Si? No? Ni?

Piazza di Spagna pedestrianized in RomeThe tourists are certainly pleased that Rome’s beautiful Piazza di Spagna is now – as of yesterday – closed to traffic, the first step in what is supposed to be a near-total shutdown of the Tridente area – 15 streets included within the three roads leading away from Piazza del Popolo towards Via del Tritone.  But not everyone is totally happy. What happens if you are in a hotel in this area and need a taxi to come pick you and your (heavy) bags up? What happens if you live in the area and after a car trip to a large supermarket outside the zone need to take your shopping home or have it delivered. What happens if you are an invalid or an elderly person. According to the original plan, arrangements are supposed to be made to make at least some of these things possible. But who knows?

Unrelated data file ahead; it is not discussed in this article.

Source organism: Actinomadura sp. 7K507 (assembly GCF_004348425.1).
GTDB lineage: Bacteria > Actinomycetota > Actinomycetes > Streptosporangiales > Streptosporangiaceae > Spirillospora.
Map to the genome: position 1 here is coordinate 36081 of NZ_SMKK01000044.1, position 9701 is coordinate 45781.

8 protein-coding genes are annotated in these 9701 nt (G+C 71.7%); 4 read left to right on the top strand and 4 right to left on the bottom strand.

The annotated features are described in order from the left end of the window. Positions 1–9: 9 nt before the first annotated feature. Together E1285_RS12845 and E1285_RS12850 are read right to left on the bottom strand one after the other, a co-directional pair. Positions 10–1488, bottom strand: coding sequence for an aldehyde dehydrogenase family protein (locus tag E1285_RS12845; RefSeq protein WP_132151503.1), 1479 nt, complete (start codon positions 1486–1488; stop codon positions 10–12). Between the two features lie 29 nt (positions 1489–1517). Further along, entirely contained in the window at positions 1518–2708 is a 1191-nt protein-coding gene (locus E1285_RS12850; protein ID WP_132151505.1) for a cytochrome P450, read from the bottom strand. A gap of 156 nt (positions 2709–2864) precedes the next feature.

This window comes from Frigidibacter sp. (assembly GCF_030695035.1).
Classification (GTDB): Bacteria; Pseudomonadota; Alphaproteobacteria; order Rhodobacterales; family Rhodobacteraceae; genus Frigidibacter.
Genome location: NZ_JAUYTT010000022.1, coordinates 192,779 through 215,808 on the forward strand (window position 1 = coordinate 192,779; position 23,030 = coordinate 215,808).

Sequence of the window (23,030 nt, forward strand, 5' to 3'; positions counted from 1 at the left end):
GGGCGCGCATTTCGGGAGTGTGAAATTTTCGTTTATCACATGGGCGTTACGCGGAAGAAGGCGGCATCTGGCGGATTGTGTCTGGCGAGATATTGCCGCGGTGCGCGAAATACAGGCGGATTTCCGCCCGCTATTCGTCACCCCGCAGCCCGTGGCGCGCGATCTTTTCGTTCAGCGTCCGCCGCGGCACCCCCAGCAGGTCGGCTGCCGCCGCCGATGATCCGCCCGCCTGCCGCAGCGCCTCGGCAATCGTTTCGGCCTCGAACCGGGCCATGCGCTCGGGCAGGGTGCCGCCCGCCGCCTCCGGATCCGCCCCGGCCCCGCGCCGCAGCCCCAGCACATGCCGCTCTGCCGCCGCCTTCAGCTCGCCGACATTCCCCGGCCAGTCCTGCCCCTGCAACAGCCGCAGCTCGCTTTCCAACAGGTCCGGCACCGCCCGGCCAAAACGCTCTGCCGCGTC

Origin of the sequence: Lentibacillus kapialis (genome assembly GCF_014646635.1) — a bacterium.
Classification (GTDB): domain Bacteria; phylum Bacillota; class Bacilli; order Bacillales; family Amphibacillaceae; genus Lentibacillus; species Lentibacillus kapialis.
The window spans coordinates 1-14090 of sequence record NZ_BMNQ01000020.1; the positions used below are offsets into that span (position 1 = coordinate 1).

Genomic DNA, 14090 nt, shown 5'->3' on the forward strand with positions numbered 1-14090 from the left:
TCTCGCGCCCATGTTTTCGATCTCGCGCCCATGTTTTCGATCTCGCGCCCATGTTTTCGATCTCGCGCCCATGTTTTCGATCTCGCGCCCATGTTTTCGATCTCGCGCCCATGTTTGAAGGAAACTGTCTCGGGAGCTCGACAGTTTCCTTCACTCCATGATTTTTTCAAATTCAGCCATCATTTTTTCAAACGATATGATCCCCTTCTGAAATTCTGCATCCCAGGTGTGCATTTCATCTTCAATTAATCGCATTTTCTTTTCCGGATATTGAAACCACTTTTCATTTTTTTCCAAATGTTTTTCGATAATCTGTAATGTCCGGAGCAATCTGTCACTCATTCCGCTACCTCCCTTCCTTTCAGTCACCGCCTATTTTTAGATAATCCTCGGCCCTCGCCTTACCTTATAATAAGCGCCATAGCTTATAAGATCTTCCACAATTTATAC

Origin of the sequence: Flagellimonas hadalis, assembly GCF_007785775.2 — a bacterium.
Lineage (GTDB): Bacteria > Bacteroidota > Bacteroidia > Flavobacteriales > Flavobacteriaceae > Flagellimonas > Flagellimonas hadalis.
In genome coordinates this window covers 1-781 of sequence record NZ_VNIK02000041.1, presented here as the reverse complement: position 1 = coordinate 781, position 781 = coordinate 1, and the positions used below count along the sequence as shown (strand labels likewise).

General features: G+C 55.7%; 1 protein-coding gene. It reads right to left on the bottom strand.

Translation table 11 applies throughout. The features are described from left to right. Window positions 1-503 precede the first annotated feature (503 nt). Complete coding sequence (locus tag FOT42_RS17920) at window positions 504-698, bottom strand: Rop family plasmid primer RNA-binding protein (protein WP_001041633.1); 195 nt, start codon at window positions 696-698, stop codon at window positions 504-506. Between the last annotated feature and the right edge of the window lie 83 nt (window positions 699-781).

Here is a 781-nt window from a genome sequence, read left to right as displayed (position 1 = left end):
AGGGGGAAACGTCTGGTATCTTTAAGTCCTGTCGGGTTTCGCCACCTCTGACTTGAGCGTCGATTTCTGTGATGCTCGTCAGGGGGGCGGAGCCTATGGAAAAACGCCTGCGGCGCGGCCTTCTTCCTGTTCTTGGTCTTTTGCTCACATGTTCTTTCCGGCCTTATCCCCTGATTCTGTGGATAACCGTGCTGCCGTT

I know something about this because I live on a street in Trastevere that officially, at least, has been labeled a pedestrian area, which if interpreted strictly means no vehicle other than police and ambulances are allowed to drive down it. And this despite the fact that there are dozens of stores and restaurants that need to be serviced and that, despite everything, this is a residential area. The only good thing is that city police enforce this only rarely; the last time I got a ticket when I unwittingly drove down the street with all my groceries (mind you, I wasn’t going to park which is nearly impossible anyway; just unload and then take the car to the garage) was last November. So unless they change the street’s label – my suggestion is “traffico limitato” (limited traffic) – one can only hope they don’t, overnight, become efficient.


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